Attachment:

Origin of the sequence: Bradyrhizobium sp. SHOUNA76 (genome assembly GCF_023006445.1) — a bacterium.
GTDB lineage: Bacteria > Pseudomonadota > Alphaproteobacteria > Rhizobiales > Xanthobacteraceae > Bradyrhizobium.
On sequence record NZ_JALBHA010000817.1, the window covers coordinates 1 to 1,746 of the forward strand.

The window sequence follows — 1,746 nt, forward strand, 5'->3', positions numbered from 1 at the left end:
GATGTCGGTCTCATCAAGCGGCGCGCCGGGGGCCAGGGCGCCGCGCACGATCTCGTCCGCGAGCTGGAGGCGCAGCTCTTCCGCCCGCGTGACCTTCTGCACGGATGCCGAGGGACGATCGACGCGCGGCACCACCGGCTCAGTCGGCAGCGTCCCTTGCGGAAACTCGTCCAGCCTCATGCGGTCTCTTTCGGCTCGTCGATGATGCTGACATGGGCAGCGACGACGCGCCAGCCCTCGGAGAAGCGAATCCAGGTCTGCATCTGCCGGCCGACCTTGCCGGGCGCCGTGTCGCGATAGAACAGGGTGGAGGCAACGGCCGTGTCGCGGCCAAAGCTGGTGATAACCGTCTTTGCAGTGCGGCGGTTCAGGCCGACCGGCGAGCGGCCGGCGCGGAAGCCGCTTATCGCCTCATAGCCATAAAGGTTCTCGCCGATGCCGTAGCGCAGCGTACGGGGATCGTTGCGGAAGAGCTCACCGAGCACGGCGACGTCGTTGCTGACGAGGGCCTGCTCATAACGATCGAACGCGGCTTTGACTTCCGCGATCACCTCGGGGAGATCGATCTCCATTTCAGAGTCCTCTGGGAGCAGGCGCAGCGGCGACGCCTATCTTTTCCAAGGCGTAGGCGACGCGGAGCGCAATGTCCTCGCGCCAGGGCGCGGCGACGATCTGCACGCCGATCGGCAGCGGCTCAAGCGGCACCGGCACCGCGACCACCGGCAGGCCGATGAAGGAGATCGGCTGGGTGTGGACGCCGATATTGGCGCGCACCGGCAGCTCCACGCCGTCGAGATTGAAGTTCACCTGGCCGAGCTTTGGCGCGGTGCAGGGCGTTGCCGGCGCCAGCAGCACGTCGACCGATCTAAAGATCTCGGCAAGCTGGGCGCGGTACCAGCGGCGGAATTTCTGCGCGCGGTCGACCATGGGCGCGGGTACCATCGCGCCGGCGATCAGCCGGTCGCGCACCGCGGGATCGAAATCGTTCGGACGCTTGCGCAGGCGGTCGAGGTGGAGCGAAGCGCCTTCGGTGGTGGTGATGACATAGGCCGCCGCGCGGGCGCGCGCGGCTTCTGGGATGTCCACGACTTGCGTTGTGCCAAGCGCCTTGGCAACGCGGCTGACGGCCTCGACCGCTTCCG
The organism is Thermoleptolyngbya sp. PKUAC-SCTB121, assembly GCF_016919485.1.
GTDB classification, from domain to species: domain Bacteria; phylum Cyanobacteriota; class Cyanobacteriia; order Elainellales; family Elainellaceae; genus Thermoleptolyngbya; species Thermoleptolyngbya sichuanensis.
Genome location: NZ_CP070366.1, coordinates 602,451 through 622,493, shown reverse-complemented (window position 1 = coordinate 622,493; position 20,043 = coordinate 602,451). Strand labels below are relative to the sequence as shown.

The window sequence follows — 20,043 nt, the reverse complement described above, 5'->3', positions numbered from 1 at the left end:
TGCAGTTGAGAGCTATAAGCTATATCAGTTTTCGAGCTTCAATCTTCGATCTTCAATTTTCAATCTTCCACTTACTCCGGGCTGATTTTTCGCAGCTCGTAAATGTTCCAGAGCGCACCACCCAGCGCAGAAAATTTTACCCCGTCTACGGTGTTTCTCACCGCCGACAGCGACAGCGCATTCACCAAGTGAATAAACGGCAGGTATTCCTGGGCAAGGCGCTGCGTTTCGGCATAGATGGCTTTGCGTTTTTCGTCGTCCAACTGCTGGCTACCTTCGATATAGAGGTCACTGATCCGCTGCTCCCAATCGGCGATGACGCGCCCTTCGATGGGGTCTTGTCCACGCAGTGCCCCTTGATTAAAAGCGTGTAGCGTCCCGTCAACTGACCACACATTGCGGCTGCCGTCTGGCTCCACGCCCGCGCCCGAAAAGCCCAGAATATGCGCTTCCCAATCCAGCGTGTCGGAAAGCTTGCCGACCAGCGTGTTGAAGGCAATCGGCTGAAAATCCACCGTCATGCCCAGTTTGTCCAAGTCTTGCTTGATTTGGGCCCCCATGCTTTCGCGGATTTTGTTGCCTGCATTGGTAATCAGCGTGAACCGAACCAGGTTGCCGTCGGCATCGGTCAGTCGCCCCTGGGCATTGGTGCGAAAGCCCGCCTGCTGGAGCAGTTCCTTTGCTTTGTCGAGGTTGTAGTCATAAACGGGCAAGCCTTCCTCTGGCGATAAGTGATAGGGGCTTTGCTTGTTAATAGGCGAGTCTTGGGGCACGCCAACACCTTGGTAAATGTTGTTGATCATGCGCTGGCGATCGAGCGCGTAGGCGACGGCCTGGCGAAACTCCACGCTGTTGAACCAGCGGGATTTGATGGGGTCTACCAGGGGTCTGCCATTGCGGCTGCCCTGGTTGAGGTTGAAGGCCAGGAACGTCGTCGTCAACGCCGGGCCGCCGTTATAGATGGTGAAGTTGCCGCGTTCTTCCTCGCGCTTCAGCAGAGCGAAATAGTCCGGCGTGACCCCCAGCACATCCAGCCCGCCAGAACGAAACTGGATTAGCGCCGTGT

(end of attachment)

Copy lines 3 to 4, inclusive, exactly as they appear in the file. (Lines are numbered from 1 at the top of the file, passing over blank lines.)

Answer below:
On sequence record NZ_JALBHA010000817.1, the window covers coordinates 1 to 1,746 of the forward strand.

The window sequence follows — 1,746 nt, forward strand, 5'->3', positions numbered from 1 at the left end: